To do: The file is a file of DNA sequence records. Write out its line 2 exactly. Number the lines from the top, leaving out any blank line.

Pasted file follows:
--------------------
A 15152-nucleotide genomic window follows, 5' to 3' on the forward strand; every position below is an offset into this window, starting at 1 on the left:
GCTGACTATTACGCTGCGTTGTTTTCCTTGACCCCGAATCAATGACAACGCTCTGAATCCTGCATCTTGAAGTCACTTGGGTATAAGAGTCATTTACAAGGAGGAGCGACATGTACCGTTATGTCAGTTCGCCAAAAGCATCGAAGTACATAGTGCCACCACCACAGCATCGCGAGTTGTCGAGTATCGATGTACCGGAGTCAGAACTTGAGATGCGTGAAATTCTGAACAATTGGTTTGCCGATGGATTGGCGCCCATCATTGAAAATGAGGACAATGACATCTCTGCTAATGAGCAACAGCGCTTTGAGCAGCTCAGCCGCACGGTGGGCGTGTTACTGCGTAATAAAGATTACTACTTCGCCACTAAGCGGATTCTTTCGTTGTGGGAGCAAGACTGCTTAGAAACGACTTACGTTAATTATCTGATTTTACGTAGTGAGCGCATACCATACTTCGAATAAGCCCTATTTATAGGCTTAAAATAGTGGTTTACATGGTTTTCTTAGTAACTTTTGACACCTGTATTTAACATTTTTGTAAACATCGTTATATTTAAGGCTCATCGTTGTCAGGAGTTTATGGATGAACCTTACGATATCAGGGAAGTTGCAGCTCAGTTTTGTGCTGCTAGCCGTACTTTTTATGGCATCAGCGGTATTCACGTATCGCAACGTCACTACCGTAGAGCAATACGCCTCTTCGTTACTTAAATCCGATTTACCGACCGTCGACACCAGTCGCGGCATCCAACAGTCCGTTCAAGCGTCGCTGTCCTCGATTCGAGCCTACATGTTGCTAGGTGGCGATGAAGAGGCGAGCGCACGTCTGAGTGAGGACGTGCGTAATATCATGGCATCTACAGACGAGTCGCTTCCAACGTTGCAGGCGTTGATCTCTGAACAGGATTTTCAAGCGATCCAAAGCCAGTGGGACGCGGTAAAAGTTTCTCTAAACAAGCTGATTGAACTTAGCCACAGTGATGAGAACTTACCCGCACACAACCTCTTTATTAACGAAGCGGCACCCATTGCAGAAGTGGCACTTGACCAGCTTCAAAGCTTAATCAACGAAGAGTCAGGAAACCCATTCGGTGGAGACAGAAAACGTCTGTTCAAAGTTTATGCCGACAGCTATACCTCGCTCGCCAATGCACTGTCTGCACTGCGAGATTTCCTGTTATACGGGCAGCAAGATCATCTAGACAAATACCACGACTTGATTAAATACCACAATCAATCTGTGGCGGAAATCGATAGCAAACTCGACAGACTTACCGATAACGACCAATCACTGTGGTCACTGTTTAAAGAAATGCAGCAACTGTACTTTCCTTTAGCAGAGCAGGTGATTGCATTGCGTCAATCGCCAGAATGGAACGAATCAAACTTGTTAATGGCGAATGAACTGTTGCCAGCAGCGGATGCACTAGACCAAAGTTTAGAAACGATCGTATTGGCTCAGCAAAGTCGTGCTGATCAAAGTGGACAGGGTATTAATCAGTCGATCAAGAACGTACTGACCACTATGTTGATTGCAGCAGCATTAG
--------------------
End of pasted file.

GCTGACTATTACGCTGCGTTGTTTTCCTTGACCCCGAATCAATGACAACGCTCTGAATCCTGCATCTTGAAGTCACTTGGGTATAAGAGTCATTTACAAGGAGGAGCGACATGTACCGTTATGTCAGTTCGCCAAAAGCATCGAAGTACATAGTGCCACCACCACAGCATCGCGAGTTGTCGAGTATCGATGTACCGGAGTCAGAACTTGAGATGCGTGAAATTCTGAACAATTGGTTTGCCGATGGATTGGCGCCCATCATTGAAAATGAGGACAATGACATCTCTGCTAATGAGCAACAGCGCTTTGAGCAGCTCAGCCGCACGGTGGGCGTGTTACTGCGTAATAAAGATTACTACTTCGCCACTAAGCGGATTCTTTCGTTGTGGGAGCAAGACTGCTTAGAAACGACTTACGTTAATTATCTGATTTTACGTAGTGAGCGCATACCATACTTCGAATAAGCCCTATTTATAGGCTTAAAATAGTGGTTTACATGGTTTTCTTAGTAACTTTTGACACCTGTATTTAACATTTTTGTAAACATCGTTATATTTAAGGCTCATCGTTGTCAGGAGTTTATGGATGAACCTTACGATATCAGGGAAGTTGCAGCTCAGTTTTGTGCTGCTAGCCGTACTTTTTATGGCATCAGCGGTATTCACGTATCGCAACGTCACTACCGTAGAGCAATACGCCTCTTCGTTACTTAAATCCGATTTACCGACCGTCGACACCAGTCGCGGCATCCAACAGTCCGTTCAAGCGTCGCTGTCCTCGATTCGAGCCTACATGTTGCTAGGTGGCGATGAAGAGGCGAGCGCACGTCTGAGTGAGGACGTGCGTAATATCATGGCATCTACAGACGAGTCGCTTCCAACGTTGCAGGCGTTGATCTCTGAACAGGATTTTCAAGCGATCCAAAGCCAGTGGGACGCGGTAAAAGTTTCTCTAAACAAGCTGATTGAACTTAGCCACAGTGATGAGAACTTACCCGCACACAACCTCTTTATTAACGAAGCGGCACCCATTGCAGAAGTGGCACTTGACCAGCTTCAAAGCTTAATCAACGAAGAGTCAGGAAACCCATTCGGTGGAGACAGAAAACGTCTGTTCAAAGTTTATGCCGACAGCTATACCTCGCTCGCCAATGCACTGTCTGCACTGCGAGATTTCCTGTTATACGGGCAGCAAGATCATCTAGACAAATACCACGACTTGATTAAATACCACAATCAATCTGTGGCGGAAATCGATAGCAAACTCGACAGACTTACCGATAACGACCAATCACTGTGGTCACTGTTTAAAGAAATGCAGCAACTGTACTTTCCTTTAGCAGAGCAGGTGATTGCATTGCGTCAATCGCCAGAATGGAACGAATCAAACTTGTTAATGGCGAATGAACTGTTGCCAGCAGCGGATGCACTAGACCAAAGTTTAGAAACGATCGTATTGGCTCAGCAAAGTCGTGCTGATCAAAGTGGACAGGGTATTAATCAGTCGATCAAGAACGTACTGACCACTATGTTGATTGCAGCAGCATTAG